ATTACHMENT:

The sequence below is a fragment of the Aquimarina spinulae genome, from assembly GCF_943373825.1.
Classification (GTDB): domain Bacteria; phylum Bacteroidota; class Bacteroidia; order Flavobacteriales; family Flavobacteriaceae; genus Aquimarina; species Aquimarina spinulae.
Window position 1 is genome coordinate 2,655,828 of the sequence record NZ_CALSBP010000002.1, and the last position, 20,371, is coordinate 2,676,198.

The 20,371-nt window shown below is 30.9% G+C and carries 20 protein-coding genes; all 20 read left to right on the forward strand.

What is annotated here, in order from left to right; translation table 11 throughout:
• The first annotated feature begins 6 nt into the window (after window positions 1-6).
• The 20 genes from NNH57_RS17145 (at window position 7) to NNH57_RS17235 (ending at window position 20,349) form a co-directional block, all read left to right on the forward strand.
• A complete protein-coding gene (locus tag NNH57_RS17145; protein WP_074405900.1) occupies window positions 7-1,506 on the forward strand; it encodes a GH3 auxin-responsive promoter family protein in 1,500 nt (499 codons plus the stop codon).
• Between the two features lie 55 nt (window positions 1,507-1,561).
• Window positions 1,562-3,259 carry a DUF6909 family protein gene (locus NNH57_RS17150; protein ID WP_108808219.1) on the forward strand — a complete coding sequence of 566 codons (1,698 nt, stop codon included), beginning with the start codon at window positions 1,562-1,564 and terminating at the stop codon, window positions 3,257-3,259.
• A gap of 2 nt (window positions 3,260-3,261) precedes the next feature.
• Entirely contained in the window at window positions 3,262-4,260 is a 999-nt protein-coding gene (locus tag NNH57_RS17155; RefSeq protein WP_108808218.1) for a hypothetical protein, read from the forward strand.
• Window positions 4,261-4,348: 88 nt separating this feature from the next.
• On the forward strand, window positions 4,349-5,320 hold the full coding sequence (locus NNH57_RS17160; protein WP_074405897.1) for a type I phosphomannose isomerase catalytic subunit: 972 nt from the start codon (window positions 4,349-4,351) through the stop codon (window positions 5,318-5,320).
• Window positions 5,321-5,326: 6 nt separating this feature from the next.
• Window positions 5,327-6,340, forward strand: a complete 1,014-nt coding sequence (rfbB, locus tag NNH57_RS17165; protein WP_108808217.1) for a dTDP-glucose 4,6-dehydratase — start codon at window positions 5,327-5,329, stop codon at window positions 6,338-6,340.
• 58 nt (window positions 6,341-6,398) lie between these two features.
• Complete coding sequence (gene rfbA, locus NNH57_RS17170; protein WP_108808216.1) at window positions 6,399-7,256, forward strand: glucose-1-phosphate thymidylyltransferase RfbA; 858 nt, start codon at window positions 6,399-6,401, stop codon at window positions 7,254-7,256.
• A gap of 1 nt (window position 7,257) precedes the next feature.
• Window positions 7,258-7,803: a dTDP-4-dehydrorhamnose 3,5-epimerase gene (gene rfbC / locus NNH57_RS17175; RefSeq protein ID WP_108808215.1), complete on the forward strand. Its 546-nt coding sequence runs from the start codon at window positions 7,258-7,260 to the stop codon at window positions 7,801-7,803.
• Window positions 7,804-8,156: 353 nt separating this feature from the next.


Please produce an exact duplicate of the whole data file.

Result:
The sequence below is a fragment of the Aquimarina spinulae genome, from assembly GCF_943373825.1.
Classification (GTDB): domain Bacteria; phylum Bacteroidota; class Bacteroidia; order Flavobacteriales; family Flavobacteriaceae; genus Aquimarina; species Aquimarina spinulae.
Window position 1 is genome coordinate 2,655,828 of the sequence record NZ_CALSBP010000002.1, and the last position, 20,371, is coordinate 2,676,198.

The 20,371-nt window shown below is 30.9% G+C and carries 20 protein-coding genes; all 20 read left to right on the forward strand.

What is annotated here, in order from left to right; translation table 11 throughout:
• The first annotated feature begins 6 nt into the window (after window positions 1-6).
• The 20 genes from NNH57_RS17145 (at window position 7) to NNH57_RS17235 (ending at window position 20,349) form a co-directional block, all read left to right on the forward strand.
• A complete protein-coding gene (locus tag NNH57_RS17145; protein WP_074405900.1) occupies window positions 7-1,506 on the forward strand; it encodes a GH3 auxin-responsive promoter family protein in 1,500 nt (499 codons plus the stop codon).
• Between the two features lie 55 nt (window positions 1,507-1,561).
• Window positions 1,562-3,259 carry a DUF6909 family protein gene (locus NNH57_RS17150; protein ID WP_108808219.1) on the forward strand — a complete coding sequence of 566 codons (1,698 nt, stop codon included), beginning with the start codon at window positions 1,562-1,564 and terminating at the stop codon, window positions 3,257-3,259.
• A gap of 2 nt (window positions 3,260-3,261) precedes the next feature.
• Entirely contained in the window at window positions 3,262-4,260 is a 999-nt protein-coding gene (locus tag NNH57_RS17155; RefSeq protein WP_108808218.1) for a hypothetical protein, read from the forward strand.
• Window positions 4,261-4,348: 88 nt separating this feature from the next.
• On the forward strand, window positions 4,349-5,320 hold the full coding sequence (locus NNH57_RS17160; protein WP_074405897.1) for a type I phosphomannose isomerase catalytic subunit: 972 nt from the start codon (window positions 4,349-4,351) through the stop codon (window positions 5,318-5,320).
• Window positions 5,321-5,326: 6 nt separating this feature from the next.
• Window positions 5,327-6,340, forward strand: a complete 1,014-nt coding sequence (rfbB, locus tag NNH57_RS17165; protein WP_108808217.1) for a dTDP-glucose 4,6-dehydratase — start codon at window positions 5,327-5,329, stop codon at window positions 6,338-6,340.
• 58 nt (window positions 6,341-6,398) lie between these two features.
• Complete coding sequence (gene rfbA, locus NNH57_RS17170; protein WP_108808216.1) at window positions 6,399-7,256, forward strand: glucose-1-phosphate thymidylyltransferase RfbA; 858 nt, start codon at window positions 6,399-6,401, stop codon at window positions 7,254-7,256.
• A gap of 1 nt (window position 7,257) precedes the next feature.
• Window positions 7,258-7,803: a dTDP-4-dehydrorhamnose 3,5-epimerase gene (gene rfbC / locus NNH57_RS17175; RefSeq protein ID WP_108808215.1), complete on the forward strand. Its 546-nt coding sequence runs from the start codon at window positions 7,258-7,260 to the stop codon at window positions 7,801-7,803.
• Window positions 7,804-8,156: 353 nt separating this feature from the next.